Riverside, Cambridge, Mass. 15 January 1874
My dear and H onoured Friend
I am sorry to begin my letter with an apology for my long delay in acknowledging your kind and interesting letter, which especially gladdened me by telling me of your recovery of health, but I am bound to confess that my letters have suffered much of late owing to new cares and burdens suddenly brought upon me by the undertaking in which Hurd and Haughton have embarked of the publicatian of a monthly magazine and a weekly journal. The Atlantic Monthly is the foremost literary magazine of America and has just been bought by our house who will hereafter publish it. I hope that with this new and valuable means of reaching the public, we may now be permitted again to publish your writings. Are we to see nothing from you this winter? I saw reference in the papers to a comedy just written by you. I should like much to see it, even if it be more for the stage than for literature, which it need not be. But have not your recent travels also given you new material for same of your characteristic sketches.
Why, when Andersen goes about with his faculty of seeing things that no one else sees, should he not tell them, as no one else tells them? I sent you the Atlantic Monthly for January and you will receive each month the magazine. I trust you will find its visits welcome. I sent you also a few days ago by mail a little book which has a history. It is entitled "Hans Andersen’s Good Wishes for Children, interpreted by A. A. B. and S. G. P." These two young ladies, Misses Bigelow and Putnam123 of Boston, wished to contribute something in aid of the Children’s Hospital, a very worthy and humane institution in Boston. Accordingly, Miss Bigelow translated several of your stories anew from the German version and Miss Putnam drew on stone the accompanying illustrations. We printed the book for them and I begged them to let me send you a copy with their autographs. I am sure you will be interested in this little labor of love and it would give me very great pleasure if I might be the means of securing for them one of your valued letters with photographs. Is this asking too much? Do not give yourself trouble about this, for they were very diffident about sending you their work; they are not professional author and artist, but ladies in refined society.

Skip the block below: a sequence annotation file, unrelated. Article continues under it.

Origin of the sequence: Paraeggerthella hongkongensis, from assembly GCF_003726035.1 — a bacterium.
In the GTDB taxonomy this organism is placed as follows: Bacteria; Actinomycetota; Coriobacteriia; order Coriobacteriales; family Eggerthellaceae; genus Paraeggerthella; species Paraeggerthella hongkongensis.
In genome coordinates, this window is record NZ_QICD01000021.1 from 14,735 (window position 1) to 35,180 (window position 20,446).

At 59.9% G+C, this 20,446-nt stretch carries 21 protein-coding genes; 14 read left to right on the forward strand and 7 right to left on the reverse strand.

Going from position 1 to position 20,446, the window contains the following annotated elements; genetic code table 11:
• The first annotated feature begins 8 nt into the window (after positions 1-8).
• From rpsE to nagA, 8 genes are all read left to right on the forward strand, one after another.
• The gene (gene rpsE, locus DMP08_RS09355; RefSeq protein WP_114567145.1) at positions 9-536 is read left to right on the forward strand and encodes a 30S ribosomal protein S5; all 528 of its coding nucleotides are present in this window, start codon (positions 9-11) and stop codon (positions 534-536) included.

Let me tell you a little piece of news which concerns me very nearly, and I hope will not be without interest to my illustrious friend in Denmark. In October last, just before that beautiful autumn month died away, I married, and now my wife and I are living here in Cambridge, a happy life in a little set of rooms with our books and pictures and casts about us. Mr. Longfe1low is almost our next neighbor and did us the honor to call on us with his daughter a short time since. We speak of you when we meet, but have almost given up the hope of seeing you in our homes here.
I shall write you again in a few days when our semiannual accounts are made out. Till then believe me, dear friend, with my wife' s salutations-would that we could have you at our table! Ever gratefully and sincerely yours,
HORACE E. SCUDDER